"You were wrong," she said accusingly as she dropped her bags in the hallway and slammed the front door behind her. "The price of the car was a variable, not a constant."
I cringed in the slaps-my-own-forehead moment. Of course, it was a variable! Renting a car on a homework sheet is never as simple as one might imagine. There's always some small print you overlooked: While we were busy computing the cost of gas, base mileage rates and the number of days' rental, we'd forgotten all about the difference in price between a coupe and a sedan.
"It's ok, though. It was tricky. Lots of us had it wrong, and I eventually figured it out by myself."
Ahhh ... The true constant: my help rarely being helpful.
Still ... I don't consider it a total failure.
Failure is for other people.
“Most people don't know that broccoli contains more protein than steak,” the teacher said with a smile.
“Really? That's amazing,” said another mother helping to dish out fruit salad at the class party that day.
I turned away to stuff a carrot into my mouth, but mostly so the gathering wouldn't see me roll my eyes.
“Not really,” I coughed, choking on a lingering spec of orange fiber. “I think I need a drink.”
“Vegetable protein is different than animal protein,” I explained in my head. “It's incomplete. It doesn't have the essential amino acids humans need for proper absorption. I know it seems like these big mammals who live on nothing but grass should be able to show us the folly of our meat-eating ways, but our digestive systems are quite different.”
She couldn't hear me, though. I managed to keep my mouth shut.
I just smiled tightly and sipped on fruit juice, hoping it would make everything go down. A nice apples and oranges mixture.
It occurred to me that what I was experiencing was the real-life equivalent of one of the many AMAZING posts that scroll past my eyes whenever I peruse Facebook. Only I was in school, where it seems teachers are busily readying our children to opt out of the next round of standardized tests.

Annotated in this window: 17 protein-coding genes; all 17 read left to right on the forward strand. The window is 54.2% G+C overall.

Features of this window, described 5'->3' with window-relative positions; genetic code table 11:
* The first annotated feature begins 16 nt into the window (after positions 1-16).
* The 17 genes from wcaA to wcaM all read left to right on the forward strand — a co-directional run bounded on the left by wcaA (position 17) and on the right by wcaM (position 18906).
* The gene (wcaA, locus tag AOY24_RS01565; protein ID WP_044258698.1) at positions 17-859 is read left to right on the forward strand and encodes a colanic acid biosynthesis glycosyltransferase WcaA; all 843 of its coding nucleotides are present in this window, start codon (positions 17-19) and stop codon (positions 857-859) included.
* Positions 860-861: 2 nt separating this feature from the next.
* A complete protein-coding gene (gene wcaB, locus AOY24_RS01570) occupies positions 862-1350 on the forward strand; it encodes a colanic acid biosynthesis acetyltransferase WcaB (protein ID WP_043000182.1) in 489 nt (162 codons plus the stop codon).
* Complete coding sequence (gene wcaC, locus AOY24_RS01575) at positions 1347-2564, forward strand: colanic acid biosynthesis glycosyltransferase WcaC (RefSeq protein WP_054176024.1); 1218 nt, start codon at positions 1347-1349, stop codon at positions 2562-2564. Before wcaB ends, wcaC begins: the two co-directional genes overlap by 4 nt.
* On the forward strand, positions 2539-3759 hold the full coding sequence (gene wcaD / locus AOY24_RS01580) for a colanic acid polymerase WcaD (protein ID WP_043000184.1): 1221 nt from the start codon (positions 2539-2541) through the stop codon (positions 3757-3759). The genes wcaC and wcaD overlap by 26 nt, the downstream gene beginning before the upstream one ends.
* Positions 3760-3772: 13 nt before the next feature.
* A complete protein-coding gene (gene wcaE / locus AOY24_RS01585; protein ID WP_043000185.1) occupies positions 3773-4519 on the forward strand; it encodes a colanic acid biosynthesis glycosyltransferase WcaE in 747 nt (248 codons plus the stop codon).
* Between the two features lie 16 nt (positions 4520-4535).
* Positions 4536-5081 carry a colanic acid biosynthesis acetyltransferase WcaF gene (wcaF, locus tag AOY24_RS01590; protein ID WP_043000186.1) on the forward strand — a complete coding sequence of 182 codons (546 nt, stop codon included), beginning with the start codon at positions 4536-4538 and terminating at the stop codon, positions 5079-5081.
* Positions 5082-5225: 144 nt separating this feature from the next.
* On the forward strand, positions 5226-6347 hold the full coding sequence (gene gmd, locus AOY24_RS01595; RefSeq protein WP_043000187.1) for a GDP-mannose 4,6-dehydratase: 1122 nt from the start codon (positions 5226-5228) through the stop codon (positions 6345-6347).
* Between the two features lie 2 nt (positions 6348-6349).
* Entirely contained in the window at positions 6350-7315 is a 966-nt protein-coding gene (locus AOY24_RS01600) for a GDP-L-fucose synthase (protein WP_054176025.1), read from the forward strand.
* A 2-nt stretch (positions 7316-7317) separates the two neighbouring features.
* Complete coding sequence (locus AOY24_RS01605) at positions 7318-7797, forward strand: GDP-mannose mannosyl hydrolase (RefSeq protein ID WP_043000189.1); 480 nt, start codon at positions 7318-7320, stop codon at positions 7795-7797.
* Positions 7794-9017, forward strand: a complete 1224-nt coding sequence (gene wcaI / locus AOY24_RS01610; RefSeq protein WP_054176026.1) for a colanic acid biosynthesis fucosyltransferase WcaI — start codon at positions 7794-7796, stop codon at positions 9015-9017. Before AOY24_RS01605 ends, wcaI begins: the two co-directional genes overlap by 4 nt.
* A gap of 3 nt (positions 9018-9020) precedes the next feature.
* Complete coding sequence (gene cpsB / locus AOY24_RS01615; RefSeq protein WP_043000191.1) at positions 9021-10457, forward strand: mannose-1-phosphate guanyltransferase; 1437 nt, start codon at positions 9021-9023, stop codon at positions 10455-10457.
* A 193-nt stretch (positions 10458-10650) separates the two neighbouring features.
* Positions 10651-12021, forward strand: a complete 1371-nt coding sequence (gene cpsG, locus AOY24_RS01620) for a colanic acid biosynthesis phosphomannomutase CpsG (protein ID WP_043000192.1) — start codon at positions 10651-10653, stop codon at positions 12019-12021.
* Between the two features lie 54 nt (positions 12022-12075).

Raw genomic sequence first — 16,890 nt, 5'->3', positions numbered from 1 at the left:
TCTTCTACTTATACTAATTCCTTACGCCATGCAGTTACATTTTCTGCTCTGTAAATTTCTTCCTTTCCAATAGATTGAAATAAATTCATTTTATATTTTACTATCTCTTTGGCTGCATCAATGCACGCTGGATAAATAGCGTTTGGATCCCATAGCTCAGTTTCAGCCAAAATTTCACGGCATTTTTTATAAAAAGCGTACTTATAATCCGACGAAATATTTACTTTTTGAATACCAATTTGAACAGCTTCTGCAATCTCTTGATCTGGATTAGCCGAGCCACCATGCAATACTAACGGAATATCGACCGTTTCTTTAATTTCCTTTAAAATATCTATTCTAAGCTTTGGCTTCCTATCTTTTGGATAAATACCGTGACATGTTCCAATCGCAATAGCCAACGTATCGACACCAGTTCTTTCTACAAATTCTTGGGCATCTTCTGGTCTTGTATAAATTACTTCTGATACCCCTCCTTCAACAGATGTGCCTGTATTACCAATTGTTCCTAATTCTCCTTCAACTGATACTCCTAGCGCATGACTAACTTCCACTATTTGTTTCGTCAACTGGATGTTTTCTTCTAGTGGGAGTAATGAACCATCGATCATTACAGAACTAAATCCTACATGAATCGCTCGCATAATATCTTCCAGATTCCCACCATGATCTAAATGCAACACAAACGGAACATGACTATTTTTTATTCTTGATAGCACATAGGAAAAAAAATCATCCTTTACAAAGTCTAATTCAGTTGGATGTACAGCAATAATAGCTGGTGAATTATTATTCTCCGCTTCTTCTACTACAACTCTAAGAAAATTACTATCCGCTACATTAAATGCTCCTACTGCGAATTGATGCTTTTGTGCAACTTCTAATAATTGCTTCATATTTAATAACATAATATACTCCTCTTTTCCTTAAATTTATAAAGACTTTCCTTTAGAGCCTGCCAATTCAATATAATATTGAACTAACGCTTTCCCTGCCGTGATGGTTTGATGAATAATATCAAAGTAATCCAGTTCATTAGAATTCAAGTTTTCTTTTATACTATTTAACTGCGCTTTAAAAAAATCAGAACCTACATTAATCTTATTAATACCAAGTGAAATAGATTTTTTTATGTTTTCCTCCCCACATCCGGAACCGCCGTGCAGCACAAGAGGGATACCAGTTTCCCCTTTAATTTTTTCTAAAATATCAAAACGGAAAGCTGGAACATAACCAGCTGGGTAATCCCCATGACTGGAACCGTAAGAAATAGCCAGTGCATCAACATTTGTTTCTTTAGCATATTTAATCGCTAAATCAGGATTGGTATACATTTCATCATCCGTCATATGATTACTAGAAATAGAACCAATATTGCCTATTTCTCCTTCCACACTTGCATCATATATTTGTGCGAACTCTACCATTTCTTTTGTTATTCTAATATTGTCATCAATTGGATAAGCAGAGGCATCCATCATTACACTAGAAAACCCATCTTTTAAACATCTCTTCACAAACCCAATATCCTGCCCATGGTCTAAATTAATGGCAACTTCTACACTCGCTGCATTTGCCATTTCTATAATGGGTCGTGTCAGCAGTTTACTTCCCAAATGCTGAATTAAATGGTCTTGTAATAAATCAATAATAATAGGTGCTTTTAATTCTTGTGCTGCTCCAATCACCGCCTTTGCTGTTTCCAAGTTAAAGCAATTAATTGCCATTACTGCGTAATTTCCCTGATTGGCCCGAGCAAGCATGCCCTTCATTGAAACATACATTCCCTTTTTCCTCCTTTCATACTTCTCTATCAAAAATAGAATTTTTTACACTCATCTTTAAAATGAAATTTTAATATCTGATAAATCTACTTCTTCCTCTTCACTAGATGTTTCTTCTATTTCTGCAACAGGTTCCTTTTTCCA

Had I been on Facebook, I surmised, I probably would have posted a response I hope would seem civil. Maybe a Snopes link or a page that didn't have the word “BLOG” in the address. Invariably it would have set fire to my friendships.
But there was no link I could pull from the air. No Mayo Clinic website to which I could refer.
“Be calm,” I told myself as I cleared the scattered debris of the party into a waste can. “Don't make a big deal out of it,” I murmured, as I moved toward the sink with a handful of sticky utensils. “Just keep washing. Just keep washing.”
It's not as if I'm perfect.
I make more than my fair share of mistakes. We've already established that.
I spell creatively, flub my tenses, mix my metaphors, add commas and apostrophes where they don't belong. And my recommendations should come with their own warning labels and a few extra grains of salt.
Run-on-sentences and I have gone together on many walkabouts over the years. Too many, perhaps.
One would think I'd be smarter than throwing stones from my glass house.
But I can't help but keep track. ...
There was the science teacher who, for some reason, told students snakes are “mostly nocturnal.”
The math teacher who routinely says “communative” property when he means “commutative” property.
And I'm not telling you how many times I've circled the grammar mistakes in the letters that get “backpacked” home.
I'm not proud.
I know how it looks. Snob. Rubbing people's nose in it.
I try to picture my sweet, loving grandmother – to whom I was always giving an unnecessary “heart a tact” – and let the red-pen-stained paper drift down into the recycling bin.
And when the kids tell me emphatically, “teacher says,” I remind them teachers are sometimes wrong. That's why it's important to think critically, which often means questioning the answer you think you already know.
“I mean, if you need an example of making mistakes, just look at me.”